In early 1943, Germany began work on theX-4, a wire-guided air-to-air missile designed to help German fightersknock down Allied bombers that were beyond the range of their guns. TheX-4 was designed to be dropped from a fighter's wing or bomber's bomb bay,then be guided toward its target via electronic signals sent through wiresthat spun out of the blisters located on two of the missile's four wing-tips.The missile was considered operational in early 1945, but the bombing ofthe BMW plant that was producing the rocket engines coupled with moneyand labor problems resulting from Germany's military collapse ultimatelyresulted in the X-4 never seeing combat. Still, history recognizes theX-4 as the first wire-guided missile.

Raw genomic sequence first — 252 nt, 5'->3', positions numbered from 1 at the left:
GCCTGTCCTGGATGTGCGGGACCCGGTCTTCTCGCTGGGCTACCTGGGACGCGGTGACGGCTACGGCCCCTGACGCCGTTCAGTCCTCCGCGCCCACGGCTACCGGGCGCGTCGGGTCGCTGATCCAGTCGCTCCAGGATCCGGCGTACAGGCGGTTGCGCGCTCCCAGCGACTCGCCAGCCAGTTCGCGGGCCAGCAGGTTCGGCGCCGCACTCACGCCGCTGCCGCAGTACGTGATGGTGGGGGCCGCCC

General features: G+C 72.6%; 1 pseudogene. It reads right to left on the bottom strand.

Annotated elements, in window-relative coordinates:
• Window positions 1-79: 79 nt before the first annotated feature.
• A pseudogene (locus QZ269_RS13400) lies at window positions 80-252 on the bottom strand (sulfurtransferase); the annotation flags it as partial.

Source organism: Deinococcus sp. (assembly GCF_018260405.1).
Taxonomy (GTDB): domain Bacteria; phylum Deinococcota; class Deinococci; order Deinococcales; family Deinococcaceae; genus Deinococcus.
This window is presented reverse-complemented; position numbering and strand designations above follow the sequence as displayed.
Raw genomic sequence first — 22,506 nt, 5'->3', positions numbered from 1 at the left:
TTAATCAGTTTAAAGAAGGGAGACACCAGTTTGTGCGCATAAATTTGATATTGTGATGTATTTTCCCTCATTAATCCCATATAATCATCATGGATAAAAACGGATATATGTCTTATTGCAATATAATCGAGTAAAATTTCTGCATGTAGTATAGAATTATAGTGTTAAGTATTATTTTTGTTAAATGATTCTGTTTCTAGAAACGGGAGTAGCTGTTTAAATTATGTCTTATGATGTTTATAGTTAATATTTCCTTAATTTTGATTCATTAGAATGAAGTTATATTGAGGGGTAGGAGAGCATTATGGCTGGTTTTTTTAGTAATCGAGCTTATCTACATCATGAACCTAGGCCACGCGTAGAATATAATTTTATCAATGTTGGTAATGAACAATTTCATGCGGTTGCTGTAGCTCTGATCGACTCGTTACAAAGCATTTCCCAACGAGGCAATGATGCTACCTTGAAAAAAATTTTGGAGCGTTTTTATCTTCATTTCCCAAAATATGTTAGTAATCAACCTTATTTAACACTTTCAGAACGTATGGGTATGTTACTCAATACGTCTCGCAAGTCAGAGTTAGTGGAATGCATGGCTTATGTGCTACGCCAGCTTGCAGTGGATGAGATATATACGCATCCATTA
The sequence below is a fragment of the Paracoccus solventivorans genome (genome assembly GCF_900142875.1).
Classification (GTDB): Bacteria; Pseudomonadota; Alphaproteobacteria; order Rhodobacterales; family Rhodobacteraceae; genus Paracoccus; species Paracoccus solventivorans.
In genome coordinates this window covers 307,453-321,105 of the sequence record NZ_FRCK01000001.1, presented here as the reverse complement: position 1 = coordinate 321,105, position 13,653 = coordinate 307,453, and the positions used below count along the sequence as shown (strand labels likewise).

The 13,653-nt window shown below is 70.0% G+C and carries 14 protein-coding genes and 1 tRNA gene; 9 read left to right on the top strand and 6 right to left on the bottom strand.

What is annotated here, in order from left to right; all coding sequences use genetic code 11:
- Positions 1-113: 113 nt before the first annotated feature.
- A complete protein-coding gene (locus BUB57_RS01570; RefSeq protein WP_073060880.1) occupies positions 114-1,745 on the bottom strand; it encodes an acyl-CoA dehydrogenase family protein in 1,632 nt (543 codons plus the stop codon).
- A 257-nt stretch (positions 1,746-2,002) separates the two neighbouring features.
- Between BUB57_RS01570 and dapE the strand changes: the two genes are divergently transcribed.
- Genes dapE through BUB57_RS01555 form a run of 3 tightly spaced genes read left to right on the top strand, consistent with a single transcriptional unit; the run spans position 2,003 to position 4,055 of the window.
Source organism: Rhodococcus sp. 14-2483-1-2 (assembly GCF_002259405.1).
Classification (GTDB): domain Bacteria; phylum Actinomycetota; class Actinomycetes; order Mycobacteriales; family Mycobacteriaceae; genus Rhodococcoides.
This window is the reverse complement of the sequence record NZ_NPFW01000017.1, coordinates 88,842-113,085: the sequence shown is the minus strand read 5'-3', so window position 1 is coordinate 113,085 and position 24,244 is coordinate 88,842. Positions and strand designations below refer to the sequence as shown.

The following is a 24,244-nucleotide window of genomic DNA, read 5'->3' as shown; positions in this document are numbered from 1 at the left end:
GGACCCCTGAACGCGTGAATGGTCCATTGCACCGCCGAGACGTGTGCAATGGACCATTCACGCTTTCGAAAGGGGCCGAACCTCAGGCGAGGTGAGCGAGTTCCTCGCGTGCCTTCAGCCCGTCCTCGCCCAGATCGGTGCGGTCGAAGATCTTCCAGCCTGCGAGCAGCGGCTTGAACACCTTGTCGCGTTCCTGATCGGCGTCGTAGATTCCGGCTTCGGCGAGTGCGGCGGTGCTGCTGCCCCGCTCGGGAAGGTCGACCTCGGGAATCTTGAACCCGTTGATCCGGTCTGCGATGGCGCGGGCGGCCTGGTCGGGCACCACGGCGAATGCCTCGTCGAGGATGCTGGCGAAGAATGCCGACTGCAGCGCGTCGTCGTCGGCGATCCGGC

Wire-guided missiles remain common, evenin this high-tech age. Examples includes the French SS11 and SS12 anti-tankmissiles, and the European MILAN anti-aircraft rocket. The benefit of wire-guidedmissiles is that they're relatively cheap to produce and are invulnerableto electronic countermeasures.
foto and model by Rick Geithmann
Our X4 kit is in1/12 scale, a commonscale for desktop missiles. A base is include and some "special"bases featuring a Luftwaffe eagle have been released in a special series.